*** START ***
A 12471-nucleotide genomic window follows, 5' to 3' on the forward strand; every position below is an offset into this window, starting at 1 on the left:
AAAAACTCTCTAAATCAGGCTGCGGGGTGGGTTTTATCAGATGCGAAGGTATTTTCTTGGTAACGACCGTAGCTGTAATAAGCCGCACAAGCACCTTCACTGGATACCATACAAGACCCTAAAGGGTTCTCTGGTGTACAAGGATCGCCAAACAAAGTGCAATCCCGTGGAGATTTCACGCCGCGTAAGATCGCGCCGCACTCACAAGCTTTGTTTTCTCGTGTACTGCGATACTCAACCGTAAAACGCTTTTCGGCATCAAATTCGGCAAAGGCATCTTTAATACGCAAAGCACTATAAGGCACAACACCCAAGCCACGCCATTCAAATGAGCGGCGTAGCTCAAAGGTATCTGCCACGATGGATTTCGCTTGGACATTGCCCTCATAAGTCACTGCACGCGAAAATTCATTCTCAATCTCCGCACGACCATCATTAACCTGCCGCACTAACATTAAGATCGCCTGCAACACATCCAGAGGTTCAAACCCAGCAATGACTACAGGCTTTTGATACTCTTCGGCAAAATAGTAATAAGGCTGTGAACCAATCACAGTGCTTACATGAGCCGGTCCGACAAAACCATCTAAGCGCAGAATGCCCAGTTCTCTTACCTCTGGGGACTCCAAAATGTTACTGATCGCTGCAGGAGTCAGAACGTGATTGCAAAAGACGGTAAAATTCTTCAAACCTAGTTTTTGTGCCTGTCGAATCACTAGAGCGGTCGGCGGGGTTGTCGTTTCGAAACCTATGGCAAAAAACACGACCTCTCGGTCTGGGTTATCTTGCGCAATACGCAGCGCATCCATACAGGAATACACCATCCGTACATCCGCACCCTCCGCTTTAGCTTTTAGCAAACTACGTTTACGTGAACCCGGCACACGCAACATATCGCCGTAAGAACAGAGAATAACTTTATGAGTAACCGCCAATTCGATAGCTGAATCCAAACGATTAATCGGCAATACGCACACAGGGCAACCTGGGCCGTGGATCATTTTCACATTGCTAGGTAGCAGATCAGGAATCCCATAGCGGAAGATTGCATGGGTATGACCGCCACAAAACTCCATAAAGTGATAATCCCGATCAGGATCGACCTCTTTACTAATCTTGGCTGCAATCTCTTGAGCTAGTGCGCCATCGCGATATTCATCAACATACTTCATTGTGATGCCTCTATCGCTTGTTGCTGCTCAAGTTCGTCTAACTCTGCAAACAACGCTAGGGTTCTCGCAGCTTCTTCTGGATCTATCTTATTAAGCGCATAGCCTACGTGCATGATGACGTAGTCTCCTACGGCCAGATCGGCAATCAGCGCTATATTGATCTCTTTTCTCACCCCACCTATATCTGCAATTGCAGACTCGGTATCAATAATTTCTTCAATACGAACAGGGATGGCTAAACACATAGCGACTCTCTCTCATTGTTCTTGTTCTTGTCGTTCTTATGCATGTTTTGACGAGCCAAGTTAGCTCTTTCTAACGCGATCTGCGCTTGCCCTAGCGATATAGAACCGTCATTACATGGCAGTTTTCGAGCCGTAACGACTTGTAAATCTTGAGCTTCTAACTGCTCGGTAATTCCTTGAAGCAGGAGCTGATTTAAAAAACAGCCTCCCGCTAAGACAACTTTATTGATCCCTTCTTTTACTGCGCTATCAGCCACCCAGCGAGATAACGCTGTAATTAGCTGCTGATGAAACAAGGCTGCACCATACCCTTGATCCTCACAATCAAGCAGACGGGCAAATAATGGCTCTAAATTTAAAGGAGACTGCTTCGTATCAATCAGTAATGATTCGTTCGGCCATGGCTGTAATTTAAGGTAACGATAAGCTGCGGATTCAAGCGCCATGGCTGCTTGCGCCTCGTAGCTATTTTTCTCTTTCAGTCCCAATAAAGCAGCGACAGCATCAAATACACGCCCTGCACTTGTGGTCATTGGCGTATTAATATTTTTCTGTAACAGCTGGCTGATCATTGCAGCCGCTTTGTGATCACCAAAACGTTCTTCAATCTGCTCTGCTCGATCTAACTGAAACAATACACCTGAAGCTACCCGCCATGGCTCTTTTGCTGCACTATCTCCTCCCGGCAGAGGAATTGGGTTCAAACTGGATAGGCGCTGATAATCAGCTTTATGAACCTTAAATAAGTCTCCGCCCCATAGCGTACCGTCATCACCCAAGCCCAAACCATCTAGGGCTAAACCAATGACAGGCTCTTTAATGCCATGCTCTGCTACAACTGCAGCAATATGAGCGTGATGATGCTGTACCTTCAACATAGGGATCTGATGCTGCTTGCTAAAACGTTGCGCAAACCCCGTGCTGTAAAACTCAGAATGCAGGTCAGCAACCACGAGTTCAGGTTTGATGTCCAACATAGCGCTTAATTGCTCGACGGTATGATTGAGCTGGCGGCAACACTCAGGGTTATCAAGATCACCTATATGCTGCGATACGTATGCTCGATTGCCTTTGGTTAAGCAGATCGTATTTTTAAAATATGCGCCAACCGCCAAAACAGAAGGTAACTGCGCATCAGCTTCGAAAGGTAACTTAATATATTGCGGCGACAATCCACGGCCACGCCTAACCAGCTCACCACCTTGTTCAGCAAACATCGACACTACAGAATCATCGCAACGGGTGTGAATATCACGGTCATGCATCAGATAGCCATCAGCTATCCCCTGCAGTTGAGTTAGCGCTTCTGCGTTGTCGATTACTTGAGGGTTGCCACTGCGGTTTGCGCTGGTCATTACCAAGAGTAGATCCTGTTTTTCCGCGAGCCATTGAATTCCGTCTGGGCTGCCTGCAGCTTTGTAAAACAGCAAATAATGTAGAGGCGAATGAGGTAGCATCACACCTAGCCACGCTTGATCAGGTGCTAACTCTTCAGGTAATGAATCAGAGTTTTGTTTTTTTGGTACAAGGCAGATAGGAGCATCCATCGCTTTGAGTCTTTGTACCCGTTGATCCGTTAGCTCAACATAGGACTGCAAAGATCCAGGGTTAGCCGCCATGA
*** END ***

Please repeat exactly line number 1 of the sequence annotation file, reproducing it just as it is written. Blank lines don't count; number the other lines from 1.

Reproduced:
A 12471-nucleotide genomic window follows, 5' to 3' on the forward strand; every position below is an offset into this window, starting at 1 on the left: